His workload was a frustrating and confusing thing for her. But as she grew older, she came to understand the family’s success was tied to the store. The business offered an opportunity for a better life. It would help pay for her college tuition at Cal State Chico. It also helped pay for her brothers’ college tuitions.
“I think my feelings were valid,” she said. “When you’re younger you don’t know how difficult things can be. We’ve never had to pay close attention to those things because my parents made sure we never had to.”
In 2006, Dorghalli purchased the Village Market in Berry Creek, serving the town and several communities nearby. Her cousin, George Dorghalli, managed the store.
This week, many of George Dorghalli's customers recalled his generosity and care for the community.
Bartley, who has been living in a motel since evacuating, said he would sometimes give credit to people who couldn’t afford to pay for items.
“He’s always smiling and always thankful that you came into his store,” Bartley recalled. “He was such a very outgoing guy.”
Josh and Samantha Jarrell said when Mitch and George Dorghalli took over the store they brought in more food options. They added a microwave so if people purchased frozen dinners and didn't have electricity at their homes, they could use the one in their store. They let people charge their telephones at the store and would offer free ice to certain people who needed it.
"There was a bulletin board you could post to sell or look for things," Josh Jarrell said.
What made the store special was their interaction with the Dorghallis, especially with George.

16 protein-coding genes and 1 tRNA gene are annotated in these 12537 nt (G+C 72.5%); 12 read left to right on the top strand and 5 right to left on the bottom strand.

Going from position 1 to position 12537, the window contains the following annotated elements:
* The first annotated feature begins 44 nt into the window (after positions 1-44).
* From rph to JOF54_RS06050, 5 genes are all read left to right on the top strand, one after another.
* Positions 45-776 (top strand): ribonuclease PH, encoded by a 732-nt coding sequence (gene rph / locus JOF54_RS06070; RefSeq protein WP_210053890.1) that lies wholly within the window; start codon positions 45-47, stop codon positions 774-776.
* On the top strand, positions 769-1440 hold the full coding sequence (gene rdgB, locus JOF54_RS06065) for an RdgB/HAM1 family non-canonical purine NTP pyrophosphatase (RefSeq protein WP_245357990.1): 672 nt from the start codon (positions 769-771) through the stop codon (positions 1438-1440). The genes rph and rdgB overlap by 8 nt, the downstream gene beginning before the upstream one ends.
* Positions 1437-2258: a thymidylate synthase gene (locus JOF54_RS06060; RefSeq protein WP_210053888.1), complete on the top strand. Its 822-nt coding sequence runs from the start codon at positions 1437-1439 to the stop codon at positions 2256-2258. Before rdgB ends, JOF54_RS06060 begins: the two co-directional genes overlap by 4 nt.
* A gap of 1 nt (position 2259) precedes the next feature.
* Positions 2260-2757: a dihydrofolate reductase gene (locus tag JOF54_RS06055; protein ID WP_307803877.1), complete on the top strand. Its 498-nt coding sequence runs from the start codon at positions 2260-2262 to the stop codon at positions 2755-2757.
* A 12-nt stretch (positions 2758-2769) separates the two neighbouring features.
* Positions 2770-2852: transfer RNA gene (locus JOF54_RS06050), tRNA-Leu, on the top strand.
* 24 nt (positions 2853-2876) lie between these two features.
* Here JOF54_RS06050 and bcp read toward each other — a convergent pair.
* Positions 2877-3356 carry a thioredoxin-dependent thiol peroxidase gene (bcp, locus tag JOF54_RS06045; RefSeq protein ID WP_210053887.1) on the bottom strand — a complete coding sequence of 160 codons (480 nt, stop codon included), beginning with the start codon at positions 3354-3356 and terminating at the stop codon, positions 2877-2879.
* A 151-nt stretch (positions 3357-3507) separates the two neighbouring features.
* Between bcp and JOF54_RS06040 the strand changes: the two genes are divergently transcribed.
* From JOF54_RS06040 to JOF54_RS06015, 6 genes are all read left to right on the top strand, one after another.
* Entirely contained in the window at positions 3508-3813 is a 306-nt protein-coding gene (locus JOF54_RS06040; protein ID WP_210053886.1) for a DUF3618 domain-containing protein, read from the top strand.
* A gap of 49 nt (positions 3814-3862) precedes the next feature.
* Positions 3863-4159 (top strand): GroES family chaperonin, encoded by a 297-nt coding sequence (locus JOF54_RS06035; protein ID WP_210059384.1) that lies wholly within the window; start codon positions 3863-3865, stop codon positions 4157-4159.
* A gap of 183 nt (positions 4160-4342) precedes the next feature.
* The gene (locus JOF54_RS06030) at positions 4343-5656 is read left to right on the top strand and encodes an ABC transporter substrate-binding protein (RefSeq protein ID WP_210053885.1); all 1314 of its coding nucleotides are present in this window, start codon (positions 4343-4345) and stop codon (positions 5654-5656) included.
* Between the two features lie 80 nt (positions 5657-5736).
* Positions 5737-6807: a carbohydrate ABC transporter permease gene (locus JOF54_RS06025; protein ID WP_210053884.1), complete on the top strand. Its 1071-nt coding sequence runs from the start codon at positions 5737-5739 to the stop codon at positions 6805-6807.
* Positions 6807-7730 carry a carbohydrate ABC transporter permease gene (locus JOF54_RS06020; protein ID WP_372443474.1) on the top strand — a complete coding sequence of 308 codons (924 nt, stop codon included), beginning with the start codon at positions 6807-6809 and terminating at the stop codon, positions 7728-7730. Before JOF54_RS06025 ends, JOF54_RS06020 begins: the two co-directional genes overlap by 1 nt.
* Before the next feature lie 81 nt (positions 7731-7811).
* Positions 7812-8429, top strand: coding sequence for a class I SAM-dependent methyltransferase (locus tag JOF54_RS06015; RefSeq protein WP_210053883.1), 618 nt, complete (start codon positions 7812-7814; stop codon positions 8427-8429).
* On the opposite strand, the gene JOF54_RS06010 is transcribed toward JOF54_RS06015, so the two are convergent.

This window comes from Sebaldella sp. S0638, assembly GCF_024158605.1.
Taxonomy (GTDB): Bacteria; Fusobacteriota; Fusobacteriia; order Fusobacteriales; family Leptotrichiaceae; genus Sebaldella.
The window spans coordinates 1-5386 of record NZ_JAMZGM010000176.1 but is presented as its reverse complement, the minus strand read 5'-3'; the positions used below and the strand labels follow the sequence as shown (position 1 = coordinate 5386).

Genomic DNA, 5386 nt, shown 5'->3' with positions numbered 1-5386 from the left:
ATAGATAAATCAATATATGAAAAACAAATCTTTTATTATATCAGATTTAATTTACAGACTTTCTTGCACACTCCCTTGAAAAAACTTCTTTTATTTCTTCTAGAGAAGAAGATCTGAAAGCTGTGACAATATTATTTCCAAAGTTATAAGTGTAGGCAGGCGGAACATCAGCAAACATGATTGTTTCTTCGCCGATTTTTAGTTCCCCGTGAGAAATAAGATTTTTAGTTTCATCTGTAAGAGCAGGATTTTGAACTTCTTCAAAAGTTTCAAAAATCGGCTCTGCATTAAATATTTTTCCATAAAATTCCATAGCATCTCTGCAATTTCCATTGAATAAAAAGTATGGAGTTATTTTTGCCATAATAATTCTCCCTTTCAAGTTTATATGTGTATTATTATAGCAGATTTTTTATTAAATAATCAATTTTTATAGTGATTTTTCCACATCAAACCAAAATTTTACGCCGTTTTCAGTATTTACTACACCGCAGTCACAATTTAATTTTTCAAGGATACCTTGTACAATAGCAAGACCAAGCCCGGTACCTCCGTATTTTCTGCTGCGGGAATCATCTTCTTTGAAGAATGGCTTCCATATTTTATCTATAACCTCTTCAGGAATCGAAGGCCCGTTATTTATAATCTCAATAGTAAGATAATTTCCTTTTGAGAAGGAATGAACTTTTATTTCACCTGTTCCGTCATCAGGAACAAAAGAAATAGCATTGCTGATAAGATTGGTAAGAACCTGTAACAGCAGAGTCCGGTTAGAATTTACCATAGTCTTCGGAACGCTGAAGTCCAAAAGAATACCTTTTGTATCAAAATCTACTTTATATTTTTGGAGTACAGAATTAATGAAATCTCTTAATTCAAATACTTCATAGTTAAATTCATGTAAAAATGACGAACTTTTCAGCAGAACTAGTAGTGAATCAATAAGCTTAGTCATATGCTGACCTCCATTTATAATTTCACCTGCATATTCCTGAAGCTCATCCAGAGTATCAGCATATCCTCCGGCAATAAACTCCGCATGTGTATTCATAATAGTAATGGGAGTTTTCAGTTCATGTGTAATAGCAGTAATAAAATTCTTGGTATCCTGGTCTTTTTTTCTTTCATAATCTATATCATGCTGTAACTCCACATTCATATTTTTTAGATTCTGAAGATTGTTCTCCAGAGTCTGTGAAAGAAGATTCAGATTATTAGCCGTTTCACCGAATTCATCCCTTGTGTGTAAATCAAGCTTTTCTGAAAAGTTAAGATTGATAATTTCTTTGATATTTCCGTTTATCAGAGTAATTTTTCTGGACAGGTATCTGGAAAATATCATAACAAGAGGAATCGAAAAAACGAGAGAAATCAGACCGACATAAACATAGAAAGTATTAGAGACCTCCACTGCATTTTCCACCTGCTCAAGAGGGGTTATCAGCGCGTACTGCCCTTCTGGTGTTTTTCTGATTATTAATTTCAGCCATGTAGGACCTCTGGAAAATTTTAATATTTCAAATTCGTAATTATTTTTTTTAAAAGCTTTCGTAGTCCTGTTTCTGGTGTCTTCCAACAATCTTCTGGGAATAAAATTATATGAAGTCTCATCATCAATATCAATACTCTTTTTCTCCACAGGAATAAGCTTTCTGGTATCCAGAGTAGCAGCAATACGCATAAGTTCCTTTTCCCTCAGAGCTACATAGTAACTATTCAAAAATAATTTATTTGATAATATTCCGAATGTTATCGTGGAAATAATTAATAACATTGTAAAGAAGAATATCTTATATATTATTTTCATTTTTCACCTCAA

"George was very community-oriented and always tried to help anyone he could.
The Jarrells said he would sometimes buy things for the couple whenever he went to Costco to stock up on store supplies. Adding to his kindness, Samantha Jarrell, a former employee, said Dorghalli would allow her to bring her kids to work on days when her husband was going to school. He also helped shift her hours so she could go to school to become a certified nursing assistant.
Now that the store was gone, they said they felt heartbroken and worried about the future of it and Berry Creek.
"I hope [they] rebuild," Josh Jarrell said, adding that the town would not be the same without it.
Carin Dorghalli said since she mentioned her father’s store on her Twitter account, she's heard from other residents and their positive experiences they've had there.
“I’m learning, as I speak to many evacuees, that the Village Market supported them in many ways,” she said. “I’m happy to hear the stories.”
She said the childhood perspective she once had has shifted.
“It wasn’t just my dad supporting us,” she said. “He was supporting and providing for a community.”
But, she added, “I hate that it took a catastrophic fire to appreciate that.”
At 8 a.m. that Wednesday, she called her father and told him the store had burned down. Over the phone, she could hear him crying. It was a rare thing. He hadn’t cried since 2015 when she had returned from studying abroad.
Later that day, she went on Twitter to honor the family business, writing: “He put everything into the business so my brothers and I could have all the opportunities in the world."
My immigrant father owns Village Market, the only store in Berry Creek. It burned in the #BearFire. He put everything into the business so my brothers and I could have all the opportunities in the world. He often worked 80-hour weeks. We have insurance, but our hearts still hurt. pic.twitter.com/kQBHX8mTT9
— Carin Dorghalli (@CarinDorghalli) September 9, 2020
On a recent Saturday afternoon, she was back at the market, taking photos for a column she was writing about the family store. She sat with charred metal, broken glass and melted merchandise in background, ready to take a picture when she broke down and cried.
It was the kind of cry that only she and her father could understand. No one else could.